Fafnir

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Under the stars the great wise Worm lay dead;
But all that night the hero played his part,
Rejoiced the bride and had her maidenhead.
Having tasted for her pleasure Fafnir’s heart,
She woke at day-break in the tumbled bed.

In their cool, twilight world the birds began:
She knew their speech; the doom of human kind,
Brimming its banks and babbling as it ran,
Poured through the startled channels of her mind.
In that dim light she watched the sleeping man;

Saw Brynhild waken in the ring of fire,
Saw him with Brynhild in the marriage-bed,
Saw Brynhild wandering crazed with her desire,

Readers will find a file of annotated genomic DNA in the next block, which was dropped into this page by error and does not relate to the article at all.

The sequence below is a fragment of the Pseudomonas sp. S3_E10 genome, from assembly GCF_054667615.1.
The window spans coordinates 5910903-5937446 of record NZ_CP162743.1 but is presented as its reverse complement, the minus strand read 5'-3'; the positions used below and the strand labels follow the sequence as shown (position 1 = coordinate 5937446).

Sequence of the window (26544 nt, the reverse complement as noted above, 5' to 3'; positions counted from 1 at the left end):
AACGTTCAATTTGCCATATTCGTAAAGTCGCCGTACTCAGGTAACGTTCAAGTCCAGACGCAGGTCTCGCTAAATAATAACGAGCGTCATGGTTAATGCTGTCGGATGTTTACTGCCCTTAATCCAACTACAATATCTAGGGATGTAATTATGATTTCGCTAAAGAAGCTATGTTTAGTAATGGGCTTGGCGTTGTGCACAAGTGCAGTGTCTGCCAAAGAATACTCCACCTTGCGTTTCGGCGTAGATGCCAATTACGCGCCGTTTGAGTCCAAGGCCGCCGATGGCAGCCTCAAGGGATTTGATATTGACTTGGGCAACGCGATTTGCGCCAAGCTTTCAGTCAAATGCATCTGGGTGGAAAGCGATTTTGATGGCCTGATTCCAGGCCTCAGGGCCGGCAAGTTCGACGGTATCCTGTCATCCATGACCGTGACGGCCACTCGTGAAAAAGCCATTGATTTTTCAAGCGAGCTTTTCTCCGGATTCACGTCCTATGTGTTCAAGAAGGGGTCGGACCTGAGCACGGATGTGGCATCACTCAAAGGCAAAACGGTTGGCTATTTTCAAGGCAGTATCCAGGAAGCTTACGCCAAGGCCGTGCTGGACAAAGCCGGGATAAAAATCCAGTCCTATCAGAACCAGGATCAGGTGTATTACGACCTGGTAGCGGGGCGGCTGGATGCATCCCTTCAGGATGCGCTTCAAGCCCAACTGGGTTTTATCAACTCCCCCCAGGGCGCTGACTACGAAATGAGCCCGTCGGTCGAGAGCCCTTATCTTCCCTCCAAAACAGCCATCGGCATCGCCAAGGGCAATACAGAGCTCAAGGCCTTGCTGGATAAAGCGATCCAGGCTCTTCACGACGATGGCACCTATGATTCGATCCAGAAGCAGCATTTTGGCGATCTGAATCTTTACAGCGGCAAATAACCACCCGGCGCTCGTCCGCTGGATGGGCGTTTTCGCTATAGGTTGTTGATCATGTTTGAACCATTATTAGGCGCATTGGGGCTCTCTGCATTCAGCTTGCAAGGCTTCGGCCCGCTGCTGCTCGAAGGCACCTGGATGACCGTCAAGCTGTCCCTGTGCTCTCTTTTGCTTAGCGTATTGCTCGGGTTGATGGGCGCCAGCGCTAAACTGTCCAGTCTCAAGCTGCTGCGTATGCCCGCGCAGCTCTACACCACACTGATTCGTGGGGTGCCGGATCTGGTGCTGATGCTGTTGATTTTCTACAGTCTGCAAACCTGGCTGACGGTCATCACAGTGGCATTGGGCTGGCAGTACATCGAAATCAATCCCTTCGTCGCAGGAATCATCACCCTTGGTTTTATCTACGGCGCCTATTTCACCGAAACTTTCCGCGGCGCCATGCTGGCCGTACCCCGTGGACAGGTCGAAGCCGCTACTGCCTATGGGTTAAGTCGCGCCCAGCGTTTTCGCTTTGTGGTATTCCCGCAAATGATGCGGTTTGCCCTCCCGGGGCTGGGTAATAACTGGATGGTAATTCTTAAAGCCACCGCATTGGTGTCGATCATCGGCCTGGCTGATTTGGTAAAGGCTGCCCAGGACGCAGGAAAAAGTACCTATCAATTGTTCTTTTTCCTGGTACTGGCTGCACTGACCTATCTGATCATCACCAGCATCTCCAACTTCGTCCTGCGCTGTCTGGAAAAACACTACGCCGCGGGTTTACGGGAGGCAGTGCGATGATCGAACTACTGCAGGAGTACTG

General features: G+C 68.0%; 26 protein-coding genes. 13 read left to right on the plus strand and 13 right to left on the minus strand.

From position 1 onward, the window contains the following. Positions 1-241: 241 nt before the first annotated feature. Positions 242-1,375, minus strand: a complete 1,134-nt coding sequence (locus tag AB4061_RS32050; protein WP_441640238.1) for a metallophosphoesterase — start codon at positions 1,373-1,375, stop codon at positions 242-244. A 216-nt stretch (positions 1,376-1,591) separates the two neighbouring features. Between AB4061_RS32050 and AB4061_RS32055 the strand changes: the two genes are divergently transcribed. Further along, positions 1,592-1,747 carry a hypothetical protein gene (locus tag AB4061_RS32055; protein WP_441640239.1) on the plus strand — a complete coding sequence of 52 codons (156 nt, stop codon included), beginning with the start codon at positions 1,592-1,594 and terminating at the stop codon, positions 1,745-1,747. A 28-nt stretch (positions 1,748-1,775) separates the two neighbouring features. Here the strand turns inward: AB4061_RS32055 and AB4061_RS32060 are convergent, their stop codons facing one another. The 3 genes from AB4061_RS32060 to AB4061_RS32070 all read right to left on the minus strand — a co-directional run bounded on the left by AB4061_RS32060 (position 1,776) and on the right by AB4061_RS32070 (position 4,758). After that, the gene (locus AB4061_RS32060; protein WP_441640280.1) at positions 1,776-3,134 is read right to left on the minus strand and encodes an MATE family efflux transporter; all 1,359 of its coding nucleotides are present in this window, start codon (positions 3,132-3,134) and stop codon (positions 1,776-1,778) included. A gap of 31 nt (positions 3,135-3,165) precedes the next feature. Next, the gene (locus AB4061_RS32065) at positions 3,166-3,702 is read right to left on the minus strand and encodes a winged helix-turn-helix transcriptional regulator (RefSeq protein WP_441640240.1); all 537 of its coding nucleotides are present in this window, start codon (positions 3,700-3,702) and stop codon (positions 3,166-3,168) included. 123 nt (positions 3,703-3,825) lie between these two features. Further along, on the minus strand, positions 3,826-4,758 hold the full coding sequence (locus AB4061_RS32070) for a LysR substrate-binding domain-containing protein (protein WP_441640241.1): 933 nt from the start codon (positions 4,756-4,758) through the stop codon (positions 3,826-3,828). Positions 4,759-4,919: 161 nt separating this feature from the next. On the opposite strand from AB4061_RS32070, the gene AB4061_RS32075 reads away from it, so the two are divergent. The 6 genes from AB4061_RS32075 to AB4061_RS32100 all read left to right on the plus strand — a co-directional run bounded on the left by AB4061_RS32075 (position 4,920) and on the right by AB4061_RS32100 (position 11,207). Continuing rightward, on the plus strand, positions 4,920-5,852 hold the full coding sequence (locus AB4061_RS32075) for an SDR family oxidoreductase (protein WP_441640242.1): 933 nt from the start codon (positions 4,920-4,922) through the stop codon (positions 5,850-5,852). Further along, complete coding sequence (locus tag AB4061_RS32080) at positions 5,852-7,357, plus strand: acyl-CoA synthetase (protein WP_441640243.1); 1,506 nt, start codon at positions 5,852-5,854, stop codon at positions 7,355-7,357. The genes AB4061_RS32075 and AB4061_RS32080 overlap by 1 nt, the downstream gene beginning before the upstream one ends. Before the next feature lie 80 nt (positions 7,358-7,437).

The quarrel by the river and Sigurd dead
And Brynhild stretched beside him on the pyre.

Watching the naked man, a wild and grim
And brutal passion kindled in her heart;
She felt no fear; she did not pity him;
But saw with joy his body torn apart,
With love, the blood spout fresh from throat and limb.

The birds talked on, the world grew bright again;
She felt her children born and perish; she knew
Beauty and terror that shape the fates of men;
Her spirit grew hard with wisdom, and withdrew
From memory, and became the dragon’s den.

Fierce with desire she watched him wake and stir,
And moved to meet him as he threw her back
And crushed her with his arms and mounted her.
Then Sigurd gazing down saw in the black
Pits of her eyes the endless past recur;

Until once more he met the dragon’s stare
Watching him from that dark hole in the ground;
Once more he shuddered as Fafnir left the lair,
And, from the black intestines of the mound,
Came pouring coil on coil into the air.

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